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#159#160#161#162 Episode #163 - Closing the Door and Widening the Gap
(Rigged Elections and Predatory Lenders)

#164#165#166#167

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Sat 19 April 2003  Barbara Simons, Smithy
Listen to hour#1 in New Tab (Right Click + Save As... to download)Listen to hour#2 in New Tab (Right Click + Save As... to download)
Download Hour1 Download Hour2 In the first hour computer scientist Barbara Simons explains the dangers of computerised voting. In the second hour Smithy looks at the mortgage industry's exploitation of the poor, with another edition of the Wizards of Money.
Free and fair elections are the basis for America's claim to democracy. Our electoral process is manipulated in a variety of ways that result in a government that arguably fails to reflect the needs of most of us. Reformers who seek to redress this state of affairs hang their hopes on somehow being able to wrest elections back from the corporate money stream. Now, even the slender hope of changing the country's direction through the ballot box could be extinguished by the machine that records your vote, or more to the point, doesn't record your vote.

During the tense months of wrangling that followed the 2000 election, the corporate press steered clear of the allegations that election fraud was committed by the Bush campaign and focused instead on the mechanics of voting equipment, hanging chads and pregnant chads. Congress, taking a cue from the press, instead of focusing on the misconduct of officials from the lowest level to the people on the top court, decided to forever vanquish the hanging chad by drafting a piece of legislation called The Help America Vote Act, HAVA that would fund the installation of high-tech touch screen voting machines across the nation. These machines are touted as cost effective and labor saving, as well as being a boon to blind people or those who would prefer a ballot in a language other than English.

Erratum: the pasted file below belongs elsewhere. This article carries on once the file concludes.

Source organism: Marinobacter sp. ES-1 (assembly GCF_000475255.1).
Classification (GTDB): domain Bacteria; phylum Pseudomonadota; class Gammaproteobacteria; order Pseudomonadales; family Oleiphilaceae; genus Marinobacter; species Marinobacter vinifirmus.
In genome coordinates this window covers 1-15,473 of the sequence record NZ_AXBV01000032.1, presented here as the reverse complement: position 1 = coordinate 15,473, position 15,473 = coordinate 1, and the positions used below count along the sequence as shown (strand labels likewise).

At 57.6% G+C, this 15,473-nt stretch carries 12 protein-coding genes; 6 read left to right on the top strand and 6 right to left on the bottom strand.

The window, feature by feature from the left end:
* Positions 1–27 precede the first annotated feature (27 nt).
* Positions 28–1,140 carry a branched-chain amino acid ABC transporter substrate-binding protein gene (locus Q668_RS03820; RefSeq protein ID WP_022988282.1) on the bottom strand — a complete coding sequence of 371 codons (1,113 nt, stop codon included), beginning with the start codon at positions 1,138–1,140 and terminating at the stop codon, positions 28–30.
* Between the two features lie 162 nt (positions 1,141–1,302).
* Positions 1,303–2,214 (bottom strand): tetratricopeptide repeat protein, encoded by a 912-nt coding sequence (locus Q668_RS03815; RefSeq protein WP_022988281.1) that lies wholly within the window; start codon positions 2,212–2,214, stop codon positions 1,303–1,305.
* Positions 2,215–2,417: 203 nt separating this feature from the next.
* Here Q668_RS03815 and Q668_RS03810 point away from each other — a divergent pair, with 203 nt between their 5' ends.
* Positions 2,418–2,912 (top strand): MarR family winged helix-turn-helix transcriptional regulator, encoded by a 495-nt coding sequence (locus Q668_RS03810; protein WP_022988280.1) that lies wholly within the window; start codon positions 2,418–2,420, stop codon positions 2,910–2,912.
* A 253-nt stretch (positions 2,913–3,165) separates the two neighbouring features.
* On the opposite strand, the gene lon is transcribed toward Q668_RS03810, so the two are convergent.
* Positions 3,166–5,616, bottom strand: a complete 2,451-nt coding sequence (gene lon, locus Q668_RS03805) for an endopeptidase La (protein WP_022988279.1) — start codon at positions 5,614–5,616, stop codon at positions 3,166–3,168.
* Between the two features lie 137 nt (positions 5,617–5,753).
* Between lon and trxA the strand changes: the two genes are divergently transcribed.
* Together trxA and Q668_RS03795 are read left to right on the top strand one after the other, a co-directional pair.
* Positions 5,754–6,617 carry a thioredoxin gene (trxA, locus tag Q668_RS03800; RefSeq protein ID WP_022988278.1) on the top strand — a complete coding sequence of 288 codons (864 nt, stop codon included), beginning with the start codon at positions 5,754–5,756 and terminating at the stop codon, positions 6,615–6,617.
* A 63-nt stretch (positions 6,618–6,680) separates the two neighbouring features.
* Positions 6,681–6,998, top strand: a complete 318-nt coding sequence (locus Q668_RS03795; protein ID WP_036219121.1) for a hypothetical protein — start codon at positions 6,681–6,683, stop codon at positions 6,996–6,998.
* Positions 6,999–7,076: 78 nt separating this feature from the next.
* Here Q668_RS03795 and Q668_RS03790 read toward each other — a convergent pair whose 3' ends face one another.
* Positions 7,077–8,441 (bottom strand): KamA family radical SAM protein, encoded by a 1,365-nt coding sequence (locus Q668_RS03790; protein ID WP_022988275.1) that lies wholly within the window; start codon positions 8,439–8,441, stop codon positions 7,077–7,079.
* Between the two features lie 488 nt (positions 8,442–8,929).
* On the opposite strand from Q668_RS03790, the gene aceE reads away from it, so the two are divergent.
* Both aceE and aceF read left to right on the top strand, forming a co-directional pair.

But computer scientists are raising the alarm that these voting machines' most salient feature is the ease with which elections could be rigged and the difficulty of detecting tampering before or after the fact.
Thanks to Wizards of Money
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